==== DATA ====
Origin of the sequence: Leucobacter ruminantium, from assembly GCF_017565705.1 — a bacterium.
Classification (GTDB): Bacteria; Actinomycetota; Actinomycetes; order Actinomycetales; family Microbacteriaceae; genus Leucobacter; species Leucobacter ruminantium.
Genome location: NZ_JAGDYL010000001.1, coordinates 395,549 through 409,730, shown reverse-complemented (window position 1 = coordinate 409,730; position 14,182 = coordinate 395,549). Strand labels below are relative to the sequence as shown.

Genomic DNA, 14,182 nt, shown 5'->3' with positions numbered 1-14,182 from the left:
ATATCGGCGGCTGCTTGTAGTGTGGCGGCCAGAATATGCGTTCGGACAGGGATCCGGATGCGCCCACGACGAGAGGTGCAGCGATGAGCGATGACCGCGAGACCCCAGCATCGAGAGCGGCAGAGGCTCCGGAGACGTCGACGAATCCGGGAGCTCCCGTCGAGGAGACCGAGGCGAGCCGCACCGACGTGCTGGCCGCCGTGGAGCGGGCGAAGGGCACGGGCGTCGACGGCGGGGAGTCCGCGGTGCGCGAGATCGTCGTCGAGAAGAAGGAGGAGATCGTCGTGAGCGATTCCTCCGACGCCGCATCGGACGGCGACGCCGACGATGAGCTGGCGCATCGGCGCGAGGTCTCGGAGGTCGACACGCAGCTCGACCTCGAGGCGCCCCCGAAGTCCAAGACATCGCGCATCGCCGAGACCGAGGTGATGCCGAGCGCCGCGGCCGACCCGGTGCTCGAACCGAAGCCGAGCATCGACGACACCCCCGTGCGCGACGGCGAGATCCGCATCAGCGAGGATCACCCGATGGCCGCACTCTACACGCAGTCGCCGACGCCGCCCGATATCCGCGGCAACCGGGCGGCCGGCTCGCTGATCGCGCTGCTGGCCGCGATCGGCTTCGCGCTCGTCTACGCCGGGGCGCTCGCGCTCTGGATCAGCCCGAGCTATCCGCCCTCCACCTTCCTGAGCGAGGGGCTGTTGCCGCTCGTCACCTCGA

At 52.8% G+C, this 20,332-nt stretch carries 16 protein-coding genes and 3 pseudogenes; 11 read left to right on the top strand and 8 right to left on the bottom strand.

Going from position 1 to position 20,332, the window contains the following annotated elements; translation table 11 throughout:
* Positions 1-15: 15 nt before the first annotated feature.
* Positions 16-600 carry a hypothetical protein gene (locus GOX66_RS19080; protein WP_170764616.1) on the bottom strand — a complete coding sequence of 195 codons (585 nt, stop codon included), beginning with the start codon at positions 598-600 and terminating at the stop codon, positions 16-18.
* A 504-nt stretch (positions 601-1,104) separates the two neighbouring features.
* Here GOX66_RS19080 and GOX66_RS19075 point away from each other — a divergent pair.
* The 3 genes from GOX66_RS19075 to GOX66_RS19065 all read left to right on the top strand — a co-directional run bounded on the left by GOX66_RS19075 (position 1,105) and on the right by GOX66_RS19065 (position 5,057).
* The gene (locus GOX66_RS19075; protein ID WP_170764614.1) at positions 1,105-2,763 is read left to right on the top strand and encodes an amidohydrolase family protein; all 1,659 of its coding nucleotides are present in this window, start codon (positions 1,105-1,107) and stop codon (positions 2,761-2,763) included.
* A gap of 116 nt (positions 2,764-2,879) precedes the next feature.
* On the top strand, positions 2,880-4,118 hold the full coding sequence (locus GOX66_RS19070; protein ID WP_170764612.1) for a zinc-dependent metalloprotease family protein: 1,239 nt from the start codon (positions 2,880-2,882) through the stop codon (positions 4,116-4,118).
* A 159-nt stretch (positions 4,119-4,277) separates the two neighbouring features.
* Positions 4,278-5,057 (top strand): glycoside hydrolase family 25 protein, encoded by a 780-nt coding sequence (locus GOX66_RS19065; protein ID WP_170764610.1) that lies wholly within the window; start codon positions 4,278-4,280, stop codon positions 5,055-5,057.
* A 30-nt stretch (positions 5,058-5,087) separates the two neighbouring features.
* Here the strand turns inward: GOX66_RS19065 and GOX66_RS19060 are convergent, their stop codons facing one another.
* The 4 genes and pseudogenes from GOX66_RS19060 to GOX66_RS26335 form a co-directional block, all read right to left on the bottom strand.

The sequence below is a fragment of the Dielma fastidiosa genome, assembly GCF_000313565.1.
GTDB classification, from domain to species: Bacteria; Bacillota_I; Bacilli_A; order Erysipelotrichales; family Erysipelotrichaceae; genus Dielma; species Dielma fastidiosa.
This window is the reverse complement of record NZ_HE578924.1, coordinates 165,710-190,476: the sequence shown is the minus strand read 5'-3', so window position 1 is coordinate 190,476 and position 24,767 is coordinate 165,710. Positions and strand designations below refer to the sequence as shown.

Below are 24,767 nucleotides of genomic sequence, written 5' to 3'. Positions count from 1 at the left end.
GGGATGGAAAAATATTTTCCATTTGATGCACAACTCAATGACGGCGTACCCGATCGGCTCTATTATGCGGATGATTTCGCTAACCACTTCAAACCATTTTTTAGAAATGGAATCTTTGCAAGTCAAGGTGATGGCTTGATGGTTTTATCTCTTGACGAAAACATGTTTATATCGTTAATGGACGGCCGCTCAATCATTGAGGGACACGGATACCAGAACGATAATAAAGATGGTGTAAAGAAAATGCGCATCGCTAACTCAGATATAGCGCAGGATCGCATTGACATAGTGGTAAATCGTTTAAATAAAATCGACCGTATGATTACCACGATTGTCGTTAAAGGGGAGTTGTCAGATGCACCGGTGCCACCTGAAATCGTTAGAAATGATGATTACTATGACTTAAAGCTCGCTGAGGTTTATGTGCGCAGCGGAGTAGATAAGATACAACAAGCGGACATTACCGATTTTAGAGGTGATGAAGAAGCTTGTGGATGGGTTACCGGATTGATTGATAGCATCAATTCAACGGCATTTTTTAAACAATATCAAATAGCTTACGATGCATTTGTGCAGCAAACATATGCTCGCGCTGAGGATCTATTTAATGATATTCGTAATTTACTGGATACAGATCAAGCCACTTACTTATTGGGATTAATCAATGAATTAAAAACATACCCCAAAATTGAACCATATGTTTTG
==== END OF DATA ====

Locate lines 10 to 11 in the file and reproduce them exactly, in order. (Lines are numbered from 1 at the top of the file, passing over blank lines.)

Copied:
* A 504-nt stretch (positions 601-1,104) separates the two neighbouring features.
* Here GOX66_RS19080 and GOX66_RS19075 point away from each other — a divergent pair.